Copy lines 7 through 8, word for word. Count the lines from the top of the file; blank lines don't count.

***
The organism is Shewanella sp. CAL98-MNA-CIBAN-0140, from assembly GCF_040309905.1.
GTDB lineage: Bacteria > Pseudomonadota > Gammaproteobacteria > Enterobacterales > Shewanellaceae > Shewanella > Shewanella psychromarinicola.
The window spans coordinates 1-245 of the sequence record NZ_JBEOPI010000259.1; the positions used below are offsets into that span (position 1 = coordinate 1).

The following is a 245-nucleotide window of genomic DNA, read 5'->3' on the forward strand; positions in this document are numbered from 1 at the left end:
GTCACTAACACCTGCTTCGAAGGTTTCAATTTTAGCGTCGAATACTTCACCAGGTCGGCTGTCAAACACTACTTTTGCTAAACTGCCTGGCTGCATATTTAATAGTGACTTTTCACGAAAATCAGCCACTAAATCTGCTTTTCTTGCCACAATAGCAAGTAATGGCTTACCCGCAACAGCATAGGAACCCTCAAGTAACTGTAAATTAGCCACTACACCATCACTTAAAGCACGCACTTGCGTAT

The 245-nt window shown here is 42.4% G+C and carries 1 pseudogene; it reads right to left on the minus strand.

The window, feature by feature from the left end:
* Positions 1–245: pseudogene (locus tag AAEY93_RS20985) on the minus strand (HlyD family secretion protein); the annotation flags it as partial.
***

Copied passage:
The window, feature by feature from the left end:
* Positions 1–245: pseudogene (locus tag AAEY93_RS20985) on the minus strand (HlyD family secretion protein); the annotation flags it as partial.